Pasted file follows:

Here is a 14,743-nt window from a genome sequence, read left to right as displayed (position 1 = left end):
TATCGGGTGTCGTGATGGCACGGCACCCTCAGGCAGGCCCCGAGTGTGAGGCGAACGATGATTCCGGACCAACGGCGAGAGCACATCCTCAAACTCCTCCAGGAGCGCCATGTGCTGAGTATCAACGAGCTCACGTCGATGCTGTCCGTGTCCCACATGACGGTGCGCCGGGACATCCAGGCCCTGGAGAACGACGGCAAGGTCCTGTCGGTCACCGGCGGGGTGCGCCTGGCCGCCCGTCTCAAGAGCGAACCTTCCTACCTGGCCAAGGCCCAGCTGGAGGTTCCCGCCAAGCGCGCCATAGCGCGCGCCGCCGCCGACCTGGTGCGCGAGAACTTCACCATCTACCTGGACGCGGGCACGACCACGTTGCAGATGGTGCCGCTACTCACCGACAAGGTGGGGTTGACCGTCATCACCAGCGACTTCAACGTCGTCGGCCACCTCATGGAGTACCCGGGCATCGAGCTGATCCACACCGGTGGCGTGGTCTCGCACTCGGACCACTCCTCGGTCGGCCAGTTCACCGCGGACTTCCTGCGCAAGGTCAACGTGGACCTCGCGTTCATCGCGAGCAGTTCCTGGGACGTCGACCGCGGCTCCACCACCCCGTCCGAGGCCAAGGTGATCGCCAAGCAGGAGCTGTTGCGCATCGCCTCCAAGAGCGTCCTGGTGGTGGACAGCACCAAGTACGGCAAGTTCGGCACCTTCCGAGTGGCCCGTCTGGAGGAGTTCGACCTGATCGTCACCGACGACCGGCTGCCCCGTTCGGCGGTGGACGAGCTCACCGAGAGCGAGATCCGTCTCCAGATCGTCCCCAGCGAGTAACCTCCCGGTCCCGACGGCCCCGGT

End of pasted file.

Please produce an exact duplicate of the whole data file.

Here is a 14,743-nt window from a genome sequence, read left to right as displayed (position 1 = left end):
TATCGGGTGTCGTGATGGCACGGCACCCTCAGGCAGGCCCCGAGTGTGAGGCGAACGATGATTCCGGACCAACGGCGAGAGCACATCCTCAAACTCCTCCAGGAGCGCCATGTGCTGAGTATCAACGAGCTCACGTCGATGCTGTCCGTGTCCCACATGACGGTGCGCCGGGACATCCAGGCCCTGGAGAACGACGGCAAGGTCCTGTCGGTCACCGGCGGGGTGCGCCTGGCCGCCCGTCTCAAGAGCGAACCTTCCTACCTGGCCAAGGCCCAGCTGGAGGTTCCCGCCAAGCGCGCCATAGCGCGCGCCGCCGCCGACCTGGTGCGCGAGAACTTCACCATCTACCTGGACGCGGGCACGACCACGTTGCAGATGGTGCCGCTACTCACCGACAAGGTGGGGTTGACCGTCATCACCAGCGACTTCAACGTCGTCGGCCACCTCATGGAGTACCCGGGCATCGAGCTGATCCACACCGGTGGCGTGGTCTCGCACTCGGACCACTCCTCGGTCGGCCAGTTCACCGCGGACTTCCTGCGCAAGGTCAACGTGGACCTCGCGTTCATCGCGAGCAGTTCCTGGGACGTCGACCGCGGCTCCACCACCCCGTCCGAGGCCAAGGTGATCGCCAAGCAGGAGCTGTTGCGCATCGCCTCCAAGAGCGTCCTGGTGGTGGACAGCACCAAGTACGGCAAGTTCGGCACCTTCCGAGTGGCCCGTCTGGAGGAGTTCGACCTGATCGTCACCGACGACCGGCTGCCCCGTTCGGCGGTGGACGAGCTCACCGAGAGCGAGATCCGTCTCCAGATCGTCCCCAGCGAGTAACCTCCCGGTCCCGACGGCCCCGGT